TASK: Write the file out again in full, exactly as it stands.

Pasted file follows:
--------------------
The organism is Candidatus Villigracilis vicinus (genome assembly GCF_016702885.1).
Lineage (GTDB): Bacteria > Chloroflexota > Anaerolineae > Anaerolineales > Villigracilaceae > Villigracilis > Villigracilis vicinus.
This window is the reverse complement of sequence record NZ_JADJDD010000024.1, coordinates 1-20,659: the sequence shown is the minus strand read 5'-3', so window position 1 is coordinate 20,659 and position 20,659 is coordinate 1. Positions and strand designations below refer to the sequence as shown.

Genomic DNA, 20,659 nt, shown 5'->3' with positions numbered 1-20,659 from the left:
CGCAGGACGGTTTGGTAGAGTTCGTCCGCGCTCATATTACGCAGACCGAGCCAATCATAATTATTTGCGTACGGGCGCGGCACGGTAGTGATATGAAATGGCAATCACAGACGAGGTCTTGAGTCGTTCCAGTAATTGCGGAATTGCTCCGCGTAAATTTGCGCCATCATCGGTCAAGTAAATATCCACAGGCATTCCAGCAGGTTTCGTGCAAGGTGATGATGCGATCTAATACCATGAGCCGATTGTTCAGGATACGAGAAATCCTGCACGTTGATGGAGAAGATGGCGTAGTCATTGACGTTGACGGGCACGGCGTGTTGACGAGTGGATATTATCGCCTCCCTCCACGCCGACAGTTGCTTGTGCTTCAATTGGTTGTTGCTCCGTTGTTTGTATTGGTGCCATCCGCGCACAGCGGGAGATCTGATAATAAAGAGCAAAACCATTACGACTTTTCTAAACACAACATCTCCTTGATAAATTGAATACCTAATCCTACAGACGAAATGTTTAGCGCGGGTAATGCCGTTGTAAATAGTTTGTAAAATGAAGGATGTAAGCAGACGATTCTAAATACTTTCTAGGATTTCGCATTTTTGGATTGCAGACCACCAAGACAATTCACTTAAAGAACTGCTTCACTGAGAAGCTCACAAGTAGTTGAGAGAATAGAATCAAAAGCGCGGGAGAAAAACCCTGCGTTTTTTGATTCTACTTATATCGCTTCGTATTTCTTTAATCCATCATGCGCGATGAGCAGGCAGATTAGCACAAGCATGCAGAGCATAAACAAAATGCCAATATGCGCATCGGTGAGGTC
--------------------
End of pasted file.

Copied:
The organism is Candidatus Villigracilis vicinus (genome assembly GCF_016702885.1).
Lineage (GTDB): Bacteria > Chloroflexota > Anaerolineae > Anaerolineales > Villigracilaceae > Villigracilis > Villigracilis vicinus.
This window is the reverse complement of sequence record NZ_JADJDD010000024.1, coordinates 1-20,659: the sequence shown is the minus strand read 5'-3', so window position 1 is coordinate 20,659 and position 20,659 is coordinate 1. Positions and strand designations below refer to the sequence as shown.

Genomic DNA, 20,659 nt, shown 5'->3' with positions numbered 1-20,659 from the left:
CGCAGGACGGTTTGGTAGAGTTCGTCCGCGCTCATATTACGCAGACCGAGCCAATCATAATTATTTGCGTACGGGCGCGGCACGGTAGTGATATGAAATGGCAATCACAGACGAGGTCTTGAGTCGTTCCAGTAATTGCGGAATTGCTCCGCGTAAATTTGCGCCATCATCGGTCAAGTAAATATCCACAGGCATTCCAGCAGGTTTCGTGCAAGGTGATGATGCGATCTAATACCATGAGCCGATTGTTCAGGATACGAGAAATCCTGCACGTTGATGGAGAAGATGGCGTAGTCATTGACGTTGACGGGCACGGCGTGTTGACGAGTGGATATTATCGCCTCCCTCCACGCCGACAGTTGCTTGTGCTTCAATTGGTTGTTGCTCCGTTGTTTGTATTGGTGCCATCCGCGCACAGCGGGAGATCTGATAATAAAGAGCAAAACCATTACGACTTTTCTAAACACAACATCTCCTTGATAAATTGAATACCTAATCCTACAGACGAAATGTTTAGCGCGGGTAATGCCGTTGTAAATAGTTTGTAAAATGAAGGATGTAAGCAGACGATTCTAAATACTTTCTAGGATTTCGCATTTTTGGATTGCAGACCACCAAGACAATTCACTTAAAGAACTGCTTCACTGAGAAGCTCACAAGTAGTTGAGAGAATAGAATCAAAAGCGCGGGAGAAAAACCCTGCGTTTTTTGATTCTACTTATATCGCTTCGTATTTCTTTAATCCATCATGCGCGATGAGCAGGCAGATTAGCACAAGCATGCAGAGCATAAACAAAATGCCAATATGCGCATCGGTGAGGTC